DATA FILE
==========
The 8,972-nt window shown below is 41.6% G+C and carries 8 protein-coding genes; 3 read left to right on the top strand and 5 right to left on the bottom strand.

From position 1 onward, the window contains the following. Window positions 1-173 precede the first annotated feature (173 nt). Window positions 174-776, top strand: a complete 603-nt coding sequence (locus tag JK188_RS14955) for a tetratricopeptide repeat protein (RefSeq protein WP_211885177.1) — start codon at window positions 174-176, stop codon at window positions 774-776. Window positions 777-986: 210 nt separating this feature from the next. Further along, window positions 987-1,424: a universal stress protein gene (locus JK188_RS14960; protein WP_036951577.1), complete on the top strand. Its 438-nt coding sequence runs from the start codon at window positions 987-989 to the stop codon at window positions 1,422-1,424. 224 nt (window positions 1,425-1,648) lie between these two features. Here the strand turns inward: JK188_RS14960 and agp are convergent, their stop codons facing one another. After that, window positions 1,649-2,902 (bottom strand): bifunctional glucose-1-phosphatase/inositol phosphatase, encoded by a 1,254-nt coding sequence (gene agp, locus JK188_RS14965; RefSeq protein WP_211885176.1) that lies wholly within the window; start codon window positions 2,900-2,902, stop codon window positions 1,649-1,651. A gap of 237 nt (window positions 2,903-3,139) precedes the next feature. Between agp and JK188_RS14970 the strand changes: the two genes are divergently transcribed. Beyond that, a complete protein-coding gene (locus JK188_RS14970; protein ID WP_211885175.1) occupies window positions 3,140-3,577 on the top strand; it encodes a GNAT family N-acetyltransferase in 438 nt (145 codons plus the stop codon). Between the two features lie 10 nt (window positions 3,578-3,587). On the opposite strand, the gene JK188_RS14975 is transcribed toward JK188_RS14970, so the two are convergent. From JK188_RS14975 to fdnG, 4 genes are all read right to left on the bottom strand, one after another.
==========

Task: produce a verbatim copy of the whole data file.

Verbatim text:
The 8,972-nt window shown below is 41.6% G+C and carries 8 protein-coding genes; 3 read left to right on the top strand and 5 right to left on the bottom strand.

From position 1 onward, the window contains the following. Window positions 1-173 precede the first annotated feature (173 nt). Window positions 174-776, top strand: a complete 603-nt coding sequence (locus tag JK188_RS14955) for a tetratricopeptide repeat protein (RefSeq protein WP_211885177.1) — start codon at window positions 174-176, stop codon at window positions 774-776. Window positions 777-986: 210 nt separating this feature from the next. Further along, window positions 987-1,424: a universal stress protein gene (locus JK188_RS14960; protein WP_036951577.1), complete on the top strand. Its 438-nt coding sequence runs from the start codon at window positions 987-989 to the stop codon at window positions 1,422-1,424. 224 nt (window positions 1,425-1,648) lie between these two features. Here the strand turns inward: JK188_RS14960 and agp are convergent, their stop codons facing one another. After that, window positions 1,649-2,902 (bottom strand): bifunctional glucose-1-phosphatase/inositol phosphatase, encoded by a 1,254-nt coding sequence (gene agp, locus JK188_RS14965; RefSeq protein WP_211885176.1) that lies wholly within the window; start codon window positions 2,900-2,902, stop codon window positions 1,649-1,651. A gap of 237 nt (window positions 2,903-3,139) precedes the next feature. Between agp and JK188_RS14970 the strand changes: the two genes are divergently transcribed. Beyond that, a complete protein-coding gene (locus JK188_RS14970; protein ID WP_211885175.1) occupies window positions 3,140-3,577 on the top strand; it encodes a GNAT family N-acetyltransferase in 438 nt (145 codons plus the stop codon). Between the two features lie 10 nt (window positions 3,578-3,587). On the opposite strand, the gene JK188_RS14975 is transcribed toward JK188_RS14970, so the two are convergent. From JK188_RS14975 to fdnG, 4 genes are all read right to left on the bottom strand, one after another.